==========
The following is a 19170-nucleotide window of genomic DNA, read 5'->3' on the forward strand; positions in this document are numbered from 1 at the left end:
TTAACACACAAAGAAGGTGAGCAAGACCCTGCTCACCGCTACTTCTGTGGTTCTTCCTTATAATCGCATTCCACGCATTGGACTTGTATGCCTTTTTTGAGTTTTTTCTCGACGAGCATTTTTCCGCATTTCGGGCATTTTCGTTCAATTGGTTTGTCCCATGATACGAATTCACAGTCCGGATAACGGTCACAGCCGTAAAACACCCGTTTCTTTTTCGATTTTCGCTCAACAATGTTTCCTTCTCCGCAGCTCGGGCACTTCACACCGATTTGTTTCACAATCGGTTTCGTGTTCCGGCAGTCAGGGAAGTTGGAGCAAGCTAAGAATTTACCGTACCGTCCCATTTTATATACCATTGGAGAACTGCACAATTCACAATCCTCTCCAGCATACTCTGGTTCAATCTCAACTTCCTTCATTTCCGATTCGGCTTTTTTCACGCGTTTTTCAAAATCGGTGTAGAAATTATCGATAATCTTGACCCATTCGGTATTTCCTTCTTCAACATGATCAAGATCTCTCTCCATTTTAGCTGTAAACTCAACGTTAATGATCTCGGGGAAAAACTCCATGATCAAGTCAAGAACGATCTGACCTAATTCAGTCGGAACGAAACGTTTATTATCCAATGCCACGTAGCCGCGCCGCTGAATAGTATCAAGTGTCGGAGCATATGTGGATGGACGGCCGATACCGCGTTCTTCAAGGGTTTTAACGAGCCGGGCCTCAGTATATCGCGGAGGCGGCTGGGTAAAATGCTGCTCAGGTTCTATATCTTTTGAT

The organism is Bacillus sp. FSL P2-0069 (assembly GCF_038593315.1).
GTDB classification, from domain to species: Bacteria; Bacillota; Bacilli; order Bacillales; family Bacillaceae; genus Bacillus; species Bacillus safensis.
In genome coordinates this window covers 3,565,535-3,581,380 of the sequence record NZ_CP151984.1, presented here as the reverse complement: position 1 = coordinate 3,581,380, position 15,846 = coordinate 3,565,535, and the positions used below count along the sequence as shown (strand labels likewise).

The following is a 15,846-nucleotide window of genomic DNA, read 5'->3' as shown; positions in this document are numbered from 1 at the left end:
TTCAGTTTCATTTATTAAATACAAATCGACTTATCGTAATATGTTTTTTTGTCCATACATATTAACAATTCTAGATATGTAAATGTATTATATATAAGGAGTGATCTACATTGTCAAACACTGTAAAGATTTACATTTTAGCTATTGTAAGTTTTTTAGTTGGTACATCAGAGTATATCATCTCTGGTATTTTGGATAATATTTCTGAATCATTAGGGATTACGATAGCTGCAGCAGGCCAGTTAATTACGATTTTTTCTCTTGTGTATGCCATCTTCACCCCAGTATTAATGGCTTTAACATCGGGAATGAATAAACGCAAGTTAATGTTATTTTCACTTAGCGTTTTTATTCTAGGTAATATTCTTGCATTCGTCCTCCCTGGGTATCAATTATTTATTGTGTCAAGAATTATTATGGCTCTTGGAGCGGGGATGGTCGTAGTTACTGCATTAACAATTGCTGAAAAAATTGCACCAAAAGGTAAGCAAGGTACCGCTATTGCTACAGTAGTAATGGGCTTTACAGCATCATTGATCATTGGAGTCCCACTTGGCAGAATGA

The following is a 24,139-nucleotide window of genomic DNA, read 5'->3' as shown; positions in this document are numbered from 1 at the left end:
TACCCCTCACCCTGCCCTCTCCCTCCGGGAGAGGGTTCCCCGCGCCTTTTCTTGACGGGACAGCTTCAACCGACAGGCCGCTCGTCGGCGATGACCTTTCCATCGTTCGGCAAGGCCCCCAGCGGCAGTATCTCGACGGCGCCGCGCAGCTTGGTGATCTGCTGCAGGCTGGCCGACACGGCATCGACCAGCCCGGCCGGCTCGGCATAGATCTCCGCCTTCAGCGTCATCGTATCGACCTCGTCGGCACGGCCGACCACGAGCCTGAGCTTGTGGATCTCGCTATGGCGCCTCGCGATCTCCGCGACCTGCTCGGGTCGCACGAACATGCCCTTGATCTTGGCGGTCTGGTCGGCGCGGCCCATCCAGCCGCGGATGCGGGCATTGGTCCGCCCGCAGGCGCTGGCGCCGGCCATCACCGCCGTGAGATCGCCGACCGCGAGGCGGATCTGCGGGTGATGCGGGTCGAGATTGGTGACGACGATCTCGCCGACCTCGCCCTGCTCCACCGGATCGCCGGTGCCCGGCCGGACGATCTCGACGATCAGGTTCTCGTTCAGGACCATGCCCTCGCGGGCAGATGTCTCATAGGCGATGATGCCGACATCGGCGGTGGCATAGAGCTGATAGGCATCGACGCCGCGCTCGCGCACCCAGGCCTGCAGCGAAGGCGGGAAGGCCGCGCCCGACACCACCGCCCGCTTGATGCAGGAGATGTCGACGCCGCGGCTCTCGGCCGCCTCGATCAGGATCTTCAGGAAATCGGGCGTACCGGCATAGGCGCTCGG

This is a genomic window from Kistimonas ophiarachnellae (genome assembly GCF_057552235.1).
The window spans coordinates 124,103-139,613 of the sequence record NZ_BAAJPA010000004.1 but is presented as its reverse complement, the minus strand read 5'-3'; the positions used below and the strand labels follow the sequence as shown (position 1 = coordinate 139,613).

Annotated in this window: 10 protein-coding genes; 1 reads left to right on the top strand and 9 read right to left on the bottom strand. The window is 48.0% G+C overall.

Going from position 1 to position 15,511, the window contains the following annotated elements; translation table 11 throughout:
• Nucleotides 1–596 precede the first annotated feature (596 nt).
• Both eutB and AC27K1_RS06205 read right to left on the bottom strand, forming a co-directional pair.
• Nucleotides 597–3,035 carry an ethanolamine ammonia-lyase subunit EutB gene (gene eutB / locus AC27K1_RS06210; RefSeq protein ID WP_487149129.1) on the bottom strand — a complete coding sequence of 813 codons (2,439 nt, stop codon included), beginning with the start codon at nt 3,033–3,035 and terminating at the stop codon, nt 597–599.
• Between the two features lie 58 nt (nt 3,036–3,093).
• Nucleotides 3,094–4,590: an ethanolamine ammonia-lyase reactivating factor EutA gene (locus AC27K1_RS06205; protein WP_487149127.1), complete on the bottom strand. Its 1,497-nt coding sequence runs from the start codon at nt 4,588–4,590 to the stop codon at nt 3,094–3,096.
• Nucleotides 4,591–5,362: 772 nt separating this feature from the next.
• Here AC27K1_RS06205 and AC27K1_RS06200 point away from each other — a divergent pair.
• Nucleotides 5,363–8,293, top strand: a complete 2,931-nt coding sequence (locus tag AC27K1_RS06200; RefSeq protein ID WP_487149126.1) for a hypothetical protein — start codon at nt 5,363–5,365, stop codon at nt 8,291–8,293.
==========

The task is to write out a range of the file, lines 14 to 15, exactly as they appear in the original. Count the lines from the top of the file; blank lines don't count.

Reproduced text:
• Nucleotides 1–596 precede the first annotated feature (596 nt).
• Both eutB and AC27K1_RS06205 read right to left on the bottom strand, forming a co-directional pair.